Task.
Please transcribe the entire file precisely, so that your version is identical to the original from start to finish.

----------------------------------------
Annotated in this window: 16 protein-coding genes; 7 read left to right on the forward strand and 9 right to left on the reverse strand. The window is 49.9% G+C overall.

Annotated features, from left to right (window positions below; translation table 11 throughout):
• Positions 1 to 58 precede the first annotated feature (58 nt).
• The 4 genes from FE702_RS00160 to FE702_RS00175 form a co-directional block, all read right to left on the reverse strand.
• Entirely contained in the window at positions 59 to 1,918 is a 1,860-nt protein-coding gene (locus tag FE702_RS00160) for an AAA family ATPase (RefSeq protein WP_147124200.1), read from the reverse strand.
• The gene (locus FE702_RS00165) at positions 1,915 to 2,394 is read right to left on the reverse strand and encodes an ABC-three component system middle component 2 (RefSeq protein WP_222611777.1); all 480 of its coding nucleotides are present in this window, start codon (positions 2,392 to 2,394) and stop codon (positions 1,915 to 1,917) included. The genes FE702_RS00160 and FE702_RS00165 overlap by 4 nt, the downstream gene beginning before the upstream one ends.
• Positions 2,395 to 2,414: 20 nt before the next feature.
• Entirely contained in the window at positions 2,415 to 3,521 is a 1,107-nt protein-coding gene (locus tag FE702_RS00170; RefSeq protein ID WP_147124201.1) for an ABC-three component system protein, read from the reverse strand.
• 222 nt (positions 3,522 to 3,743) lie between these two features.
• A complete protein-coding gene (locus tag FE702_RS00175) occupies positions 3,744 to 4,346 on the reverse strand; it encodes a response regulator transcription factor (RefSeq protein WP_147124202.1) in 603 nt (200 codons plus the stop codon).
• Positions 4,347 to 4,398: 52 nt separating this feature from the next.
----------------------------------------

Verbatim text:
Annotated in this window: 16 protein-coding genes; 7 read left to right on the forward strand and 9 right to left on the reverse strand. The window is 49.9% G+C overall.

Annotated features, from left to right (window positions below; translation table 11 throughout):
• Positions 1 to 58 precede the first annotated feature (58 nt).
• The 4 genes from FE702_RS00160 to FE702_RS00175 form a co-directional block, all read right to left on the reverse strand.
• Entirely contained in the window at positions 59 to 1,918 is a 1,860-nt protein-coding gene (locus tag FE702_RS00160) for an AAA family ATPase (RefSeq protein WP_147124200.1), read from the reverse strand.
• The gene (locus FE702_RS00165) at positions 1,915 to 2,394 is read right to left on the reverse strand and encodes an ABC-three component system middle component 2 (RefSeq protein WP_222611777.1); all 480 of its coding nucleotides are present in this window, start codon (positions 2,392 to 2,394) and stop codon (positions 1,915 to 1,917) included. The genes FE702_RS00160 and FE702_RS00165 overlap by 4 nt, the downstream gene beginning before the upstream one ends.
• Positions 2,395 to 2,414: 20 nt before the next feature.
• Entirely contained in the window at positions 2,415 to 3,521 is a 1,107-nt protein-coding gene (locus tag FE702_RS00170; RefSeq protein ID WP_147124201.1) for an ABC-three component system protein, read from the reverse strand.
• 222 nt (positions 3,522 to 3,743) lie between these two features.
• A complete protein-coding gene (locus tag FE702_RS00175) occupies positions 3,744 to 4,346 on the reverse strand; it encodes a response regulator transcription factor (RefSeq protein WP_147124202.1) in 603 nt (200 codons plus the stop codon).
• Positions 4,347 to 4,398: 52 nt separating this feature from the next.